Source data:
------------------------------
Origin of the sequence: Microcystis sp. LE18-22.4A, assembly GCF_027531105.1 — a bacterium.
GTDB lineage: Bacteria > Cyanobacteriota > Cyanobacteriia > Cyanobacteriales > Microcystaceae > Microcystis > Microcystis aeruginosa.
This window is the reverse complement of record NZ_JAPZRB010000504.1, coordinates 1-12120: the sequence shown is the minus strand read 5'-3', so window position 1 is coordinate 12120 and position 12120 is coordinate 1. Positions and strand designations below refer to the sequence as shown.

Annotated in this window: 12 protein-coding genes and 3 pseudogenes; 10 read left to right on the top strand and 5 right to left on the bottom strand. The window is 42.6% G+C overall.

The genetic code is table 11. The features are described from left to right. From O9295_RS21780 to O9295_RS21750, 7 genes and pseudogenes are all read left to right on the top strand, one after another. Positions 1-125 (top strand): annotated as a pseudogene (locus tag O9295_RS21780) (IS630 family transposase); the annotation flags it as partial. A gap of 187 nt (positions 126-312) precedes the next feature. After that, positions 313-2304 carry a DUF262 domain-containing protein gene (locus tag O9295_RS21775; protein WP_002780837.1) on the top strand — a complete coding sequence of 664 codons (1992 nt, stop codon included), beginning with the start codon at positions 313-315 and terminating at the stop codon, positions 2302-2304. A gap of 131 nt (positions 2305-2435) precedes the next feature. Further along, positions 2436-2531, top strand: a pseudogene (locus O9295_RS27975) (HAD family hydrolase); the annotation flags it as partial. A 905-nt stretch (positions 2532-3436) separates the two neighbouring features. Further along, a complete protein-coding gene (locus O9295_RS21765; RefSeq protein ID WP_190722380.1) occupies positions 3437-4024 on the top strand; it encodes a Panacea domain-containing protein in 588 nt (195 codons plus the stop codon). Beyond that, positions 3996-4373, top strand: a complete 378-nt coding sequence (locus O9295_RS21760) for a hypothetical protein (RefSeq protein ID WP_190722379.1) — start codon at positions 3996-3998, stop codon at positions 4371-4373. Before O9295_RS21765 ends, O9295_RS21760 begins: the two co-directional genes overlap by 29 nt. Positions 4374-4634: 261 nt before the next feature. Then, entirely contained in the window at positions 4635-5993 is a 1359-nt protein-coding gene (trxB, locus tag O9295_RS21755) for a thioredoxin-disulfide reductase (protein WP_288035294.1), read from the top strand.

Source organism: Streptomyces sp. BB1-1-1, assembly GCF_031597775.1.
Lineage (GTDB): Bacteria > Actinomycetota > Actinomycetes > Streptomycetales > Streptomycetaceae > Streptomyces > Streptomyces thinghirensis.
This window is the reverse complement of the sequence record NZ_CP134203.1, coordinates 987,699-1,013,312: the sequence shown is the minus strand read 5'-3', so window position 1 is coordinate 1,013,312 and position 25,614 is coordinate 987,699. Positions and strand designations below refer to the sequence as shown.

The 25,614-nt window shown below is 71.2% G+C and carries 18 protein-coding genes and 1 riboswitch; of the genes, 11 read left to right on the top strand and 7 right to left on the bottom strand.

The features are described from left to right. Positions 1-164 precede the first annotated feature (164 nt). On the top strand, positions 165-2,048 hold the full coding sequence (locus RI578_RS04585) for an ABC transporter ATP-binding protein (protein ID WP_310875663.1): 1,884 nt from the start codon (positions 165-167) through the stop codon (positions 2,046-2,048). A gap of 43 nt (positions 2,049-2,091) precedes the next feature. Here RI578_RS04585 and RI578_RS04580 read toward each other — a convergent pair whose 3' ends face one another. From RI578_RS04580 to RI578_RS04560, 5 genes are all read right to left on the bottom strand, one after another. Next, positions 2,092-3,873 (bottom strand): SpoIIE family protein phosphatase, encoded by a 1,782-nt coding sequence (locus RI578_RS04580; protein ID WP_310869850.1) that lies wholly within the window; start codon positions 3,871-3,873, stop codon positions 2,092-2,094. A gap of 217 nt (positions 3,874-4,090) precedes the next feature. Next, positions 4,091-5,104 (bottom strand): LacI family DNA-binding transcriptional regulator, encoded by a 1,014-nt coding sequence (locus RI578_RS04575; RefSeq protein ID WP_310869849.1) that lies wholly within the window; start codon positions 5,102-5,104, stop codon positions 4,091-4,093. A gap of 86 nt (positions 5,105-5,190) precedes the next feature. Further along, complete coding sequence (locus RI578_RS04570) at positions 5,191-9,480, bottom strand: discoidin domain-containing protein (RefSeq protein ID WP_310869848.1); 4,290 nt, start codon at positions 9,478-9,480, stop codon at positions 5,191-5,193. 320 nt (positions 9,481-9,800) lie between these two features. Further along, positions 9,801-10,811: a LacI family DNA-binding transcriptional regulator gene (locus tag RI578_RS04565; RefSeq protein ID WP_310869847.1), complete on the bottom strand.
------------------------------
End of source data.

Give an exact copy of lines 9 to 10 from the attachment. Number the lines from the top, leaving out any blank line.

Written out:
The 25,614-nt window shown below is 71.2% G+C and carries 18 protein-coding genes and 1 riboswitch; of the genes, 11 read left to right on the top strand and 7 right to left on the bottom strand.

The features are described from left to right. Positions 1-164 precede the first annotated feature (164 nt). On the top strand, positions 165-2,048 hold the full coding sequence (locus RI578_RS04585) for an ABC transporter ATP-binding protein (protein ID WP_310875663.1): 1,884 nt from the start codon (positions 165-167) through the stop codon (positions 2,046-2,048). A gap of 43 nt (positions 2,049-2,091) precedes the next feature. Here RI578_RS04585 and RI578_RS04580 read toward each other — a convergent pair whose 3' ends face one another. From RI578_RS04580 to RI578_RS04560, 5 genes are all read right to left on the bottom strand, one after another. Next, positions 2,092-3,873 (bottom strand): SpoIIE family protein phosphatase, encoded by a 1,782-nt coding sequence (locus RI578_RS04580; protein ID WP_310869850.1) that lies wholly within the window; start codon positions 3,871-3,873, stop codon positions 2,092-2,094. A gap of 217 nt (positions 3,874-4,090) precedes the next feature. Next, positions 4,091-5,104 (bottom strand): LacI family DNA-binding transcriptional regulator, encoded by a 1,014-nt coding sequence (locus RI578_RS04575; RefSeq protein ID WP_310869849.1) that lies wholly within the window; start codon positions 5,102-5,104, stop codon positions 4,091-4,093. A gap of 86 nt (positions 5,105-5,190) precedes the next feature. Further along, complete coding sequence (locus RI578_RS04570) at positions 5,191-9,480, bottom strand: discoidin domain-containing protein (RefSeq protein ID WP_310869848.1); 4,290 nt, start codon at positions 9,478-9,480, stop codon at positions 5,191-5,193. 320 nt (positions 9,481-9,800) lie between these two features. Further along, positions 9,801-10,811: a LacI family DNA-binding transcriptional regulator gene (locus tag RI578_RS04565; RefSeq protein ID WP_310869847.1), complete on the bottom strand.